Retro-virals have triumphed over AIDS, which was thought a death sentence until 20 years ago; now it is routinely treated with a cocktail of drugs. On Monday, NHS England announced that it would make a drug available which prevents HIV infection (PrEP – pre-exposure prophylaxis). There are an estimated 103,800 people in the UK living with HIV and apparently about 7 percent are not even aware of it.

Avigan, also known as Favipiravir, which is used to treat flu in Japan, has been effective with no obvious side-effects in helping patients recover from the deadly coronavirus. So Zhang Xinmin, an official at China’s Science and Technology Ministry, told reporters at a news conference on Tuesday (17 March)[ii].

Who are the players?

There are roughly 35 established pharmaceutical companies currently working on a vaccine. As well as Big Pharma, a number of more nimble, niche outfits are applying their skills.

The world’s largest manufacturer of vaccines, the French pharmaceutical giant Sanofi (EPA:SAN), is working on a vaccine and is reportedly repurposing some of its previous vaccine research in relation to the SARS epidemic. As surely are Merck (NYSE:MRK), GlaxoSmithKline (LON:GSK) and Pfizer (NYSE:PFE). Together, these giants account for about 85 percent of global vaccine sales. GSK is working with Clover Biopharmaceuticals of China in this domain.

The largest manufacturer of vaccines by the number of doses produced – about 1.5 billion shots per year – is Serum Institute of India (SII). It produces vaccines in vast quantities at its plant in Pune near Mumbai for measles, polio, hepatitis, mumps, pneumonia and flu. The founder and Chairman of SII is Indian billionaire Cyrus Poonawalla. Last month, SII agreed to a joint-venture with Codagenix, a US drug company backed by Jim Simons, which is working on a vaccine using algorithms to analyse the genome of the coronavirus. SII owns Dutch vaccine maker Bilthoven Biologicals.

US pharmaceutical innovator Gilead (NASDAQ:GILD) (a stock long-since favoured by our Chairman, Jim Mellon) developed Remdesivir to fight Ebola. This may be efficacious in combating covid-19 – but it is not a vaccine.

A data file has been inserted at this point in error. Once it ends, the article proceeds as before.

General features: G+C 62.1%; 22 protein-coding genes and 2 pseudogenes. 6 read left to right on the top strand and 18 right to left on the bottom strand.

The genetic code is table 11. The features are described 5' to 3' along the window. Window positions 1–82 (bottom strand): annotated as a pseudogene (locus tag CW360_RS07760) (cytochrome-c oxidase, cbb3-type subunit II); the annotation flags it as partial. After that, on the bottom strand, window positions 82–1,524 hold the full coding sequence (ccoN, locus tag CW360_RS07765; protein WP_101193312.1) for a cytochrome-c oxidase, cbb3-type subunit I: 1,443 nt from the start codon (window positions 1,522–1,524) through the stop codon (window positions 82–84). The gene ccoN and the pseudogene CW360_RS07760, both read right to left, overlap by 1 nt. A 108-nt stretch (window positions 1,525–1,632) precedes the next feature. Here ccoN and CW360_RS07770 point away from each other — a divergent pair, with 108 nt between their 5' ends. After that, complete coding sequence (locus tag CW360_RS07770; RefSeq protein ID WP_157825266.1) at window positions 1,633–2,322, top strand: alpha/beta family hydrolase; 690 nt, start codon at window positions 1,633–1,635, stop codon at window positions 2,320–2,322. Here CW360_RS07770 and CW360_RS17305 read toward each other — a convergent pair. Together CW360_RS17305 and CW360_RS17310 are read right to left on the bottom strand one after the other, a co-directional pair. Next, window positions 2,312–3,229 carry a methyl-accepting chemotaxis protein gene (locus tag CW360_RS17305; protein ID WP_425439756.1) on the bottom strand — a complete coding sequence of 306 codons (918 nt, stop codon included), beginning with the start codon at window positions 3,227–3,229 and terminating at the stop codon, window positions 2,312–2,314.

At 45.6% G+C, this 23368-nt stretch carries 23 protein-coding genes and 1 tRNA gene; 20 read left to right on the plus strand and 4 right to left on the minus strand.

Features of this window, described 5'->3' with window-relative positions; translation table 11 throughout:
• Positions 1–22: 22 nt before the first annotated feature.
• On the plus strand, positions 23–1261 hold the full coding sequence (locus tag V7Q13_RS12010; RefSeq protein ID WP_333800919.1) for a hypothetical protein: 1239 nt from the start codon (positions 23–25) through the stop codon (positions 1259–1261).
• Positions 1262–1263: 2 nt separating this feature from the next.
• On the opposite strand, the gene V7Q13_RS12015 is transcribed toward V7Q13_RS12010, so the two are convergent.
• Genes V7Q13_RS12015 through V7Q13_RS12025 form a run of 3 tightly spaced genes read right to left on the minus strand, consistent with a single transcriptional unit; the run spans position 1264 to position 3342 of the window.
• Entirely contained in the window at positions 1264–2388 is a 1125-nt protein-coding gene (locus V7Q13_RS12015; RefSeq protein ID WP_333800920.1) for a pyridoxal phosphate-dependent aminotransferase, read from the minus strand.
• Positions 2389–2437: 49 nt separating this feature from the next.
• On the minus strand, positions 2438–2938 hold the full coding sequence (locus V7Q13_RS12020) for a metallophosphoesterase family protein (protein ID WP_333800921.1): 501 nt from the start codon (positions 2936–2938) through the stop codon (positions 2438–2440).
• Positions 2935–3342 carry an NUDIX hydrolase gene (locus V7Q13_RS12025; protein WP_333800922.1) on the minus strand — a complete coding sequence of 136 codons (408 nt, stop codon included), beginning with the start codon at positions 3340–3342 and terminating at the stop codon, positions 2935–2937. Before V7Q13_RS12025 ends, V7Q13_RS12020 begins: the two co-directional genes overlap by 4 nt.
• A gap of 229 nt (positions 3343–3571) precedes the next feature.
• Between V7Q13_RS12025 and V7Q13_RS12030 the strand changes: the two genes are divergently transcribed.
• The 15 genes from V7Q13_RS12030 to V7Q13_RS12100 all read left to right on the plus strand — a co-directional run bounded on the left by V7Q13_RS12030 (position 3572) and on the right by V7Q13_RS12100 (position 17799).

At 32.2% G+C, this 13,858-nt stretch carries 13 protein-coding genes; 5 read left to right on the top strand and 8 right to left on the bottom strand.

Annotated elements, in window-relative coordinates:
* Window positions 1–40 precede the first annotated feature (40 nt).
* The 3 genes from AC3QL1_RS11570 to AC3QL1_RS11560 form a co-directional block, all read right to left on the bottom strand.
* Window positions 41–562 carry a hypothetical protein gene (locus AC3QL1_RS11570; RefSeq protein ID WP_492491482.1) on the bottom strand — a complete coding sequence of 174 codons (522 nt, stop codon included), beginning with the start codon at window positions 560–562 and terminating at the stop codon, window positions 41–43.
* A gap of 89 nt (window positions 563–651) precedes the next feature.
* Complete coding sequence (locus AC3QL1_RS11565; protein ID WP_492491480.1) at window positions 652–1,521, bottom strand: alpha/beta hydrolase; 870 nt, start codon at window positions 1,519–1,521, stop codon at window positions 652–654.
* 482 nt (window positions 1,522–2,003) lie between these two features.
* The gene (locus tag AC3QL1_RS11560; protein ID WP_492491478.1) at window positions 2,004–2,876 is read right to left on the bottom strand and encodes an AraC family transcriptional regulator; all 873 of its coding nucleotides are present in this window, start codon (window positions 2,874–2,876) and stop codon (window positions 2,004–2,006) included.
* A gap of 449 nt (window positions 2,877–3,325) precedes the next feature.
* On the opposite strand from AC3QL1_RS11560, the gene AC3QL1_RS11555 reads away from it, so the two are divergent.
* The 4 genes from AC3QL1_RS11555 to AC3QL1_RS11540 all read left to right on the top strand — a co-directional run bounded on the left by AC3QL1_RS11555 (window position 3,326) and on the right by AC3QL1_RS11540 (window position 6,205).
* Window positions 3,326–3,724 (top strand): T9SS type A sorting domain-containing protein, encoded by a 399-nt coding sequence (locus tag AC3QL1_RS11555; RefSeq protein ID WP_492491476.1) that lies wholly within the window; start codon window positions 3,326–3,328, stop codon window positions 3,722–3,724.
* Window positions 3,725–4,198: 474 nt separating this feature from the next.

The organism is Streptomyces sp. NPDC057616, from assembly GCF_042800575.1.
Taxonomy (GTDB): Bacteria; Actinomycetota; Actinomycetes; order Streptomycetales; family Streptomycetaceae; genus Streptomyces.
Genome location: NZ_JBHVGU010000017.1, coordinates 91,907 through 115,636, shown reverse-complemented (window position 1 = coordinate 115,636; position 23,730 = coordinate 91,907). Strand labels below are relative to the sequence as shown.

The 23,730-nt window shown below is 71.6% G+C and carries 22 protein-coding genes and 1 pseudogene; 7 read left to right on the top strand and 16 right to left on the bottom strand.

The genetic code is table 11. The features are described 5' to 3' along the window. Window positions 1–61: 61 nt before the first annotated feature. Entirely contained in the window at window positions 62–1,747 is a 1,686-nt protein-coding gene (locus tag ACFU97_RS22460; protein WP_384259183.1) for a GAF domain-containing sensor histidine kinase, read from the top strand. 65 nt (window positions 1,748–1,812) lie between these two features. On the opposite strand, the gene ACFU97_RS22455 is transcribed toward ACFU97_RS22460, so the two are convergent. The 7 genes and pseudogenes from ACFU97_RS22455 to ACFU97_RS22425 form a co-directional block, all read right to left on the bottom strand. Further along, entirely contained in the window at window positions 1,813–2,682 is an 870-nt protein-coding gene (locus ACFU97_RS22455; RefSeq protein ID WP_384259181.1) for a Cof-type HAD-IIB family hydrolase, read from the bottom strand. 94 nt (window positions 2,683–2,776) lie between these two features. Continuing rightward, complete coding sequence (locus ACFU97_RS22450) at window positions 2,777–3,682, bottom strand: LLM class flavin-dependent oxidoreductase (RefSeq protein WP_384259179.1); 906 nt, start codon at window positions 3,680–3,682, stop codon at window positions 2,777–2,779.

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Pennsylvania-based Inovio Pharmaceuticals (NASDAQ:INO) is also doing great things. They have already worked on vaccines for Ebola, Zika, SARS and Lassa fever. HVIVO (a subsidiary of Open Orphan (LON:ORPH)) is recruiting volunteers to test out a Covid-19 vaccine. Boston-based biotech start-up Moderna is said to have applied to the FDA to commence human testing for a vaccine.

Others of note include DistrubutedBio, headed by Founder-CEO Jacob Glanville. They are reported to be searching for an antibody which reacts against Covid-19. Another niche player on my radar is NanoViricides Inc. (NYSE:NNVC). According to a press release they put out on Monday (16 March) they already have a candidate prototype vaccine.

The problem is that while the minnows might achieve breakthroughs in technology, they would be unlikely to be able to produce a vaccine at huge scale without collaboration with one of the majors. The last blockbuster money-spinner vaccine was Merck’s Gardasil, developed to treat Human papillomavirus (HPV). This continues to generate over £1 billion in sales for Merck annually.

World-class academic universities which are working on the problem include Imperial College London where, reportedly, Professor Robin Shattock has taken 14 days to get from the genetic sequence of the virus to a proto-type vaccine. At Oxford University’s Jenner Institute another prototype vaccine has been developed which might soon be available for clinical trials. Also in oxford the Nuffield Department of Medicine is applying the same techniques that they used to generate a prototype vaccine for MERS in 2012. Nuffield is apparently collaborating with Italy’s IBRM.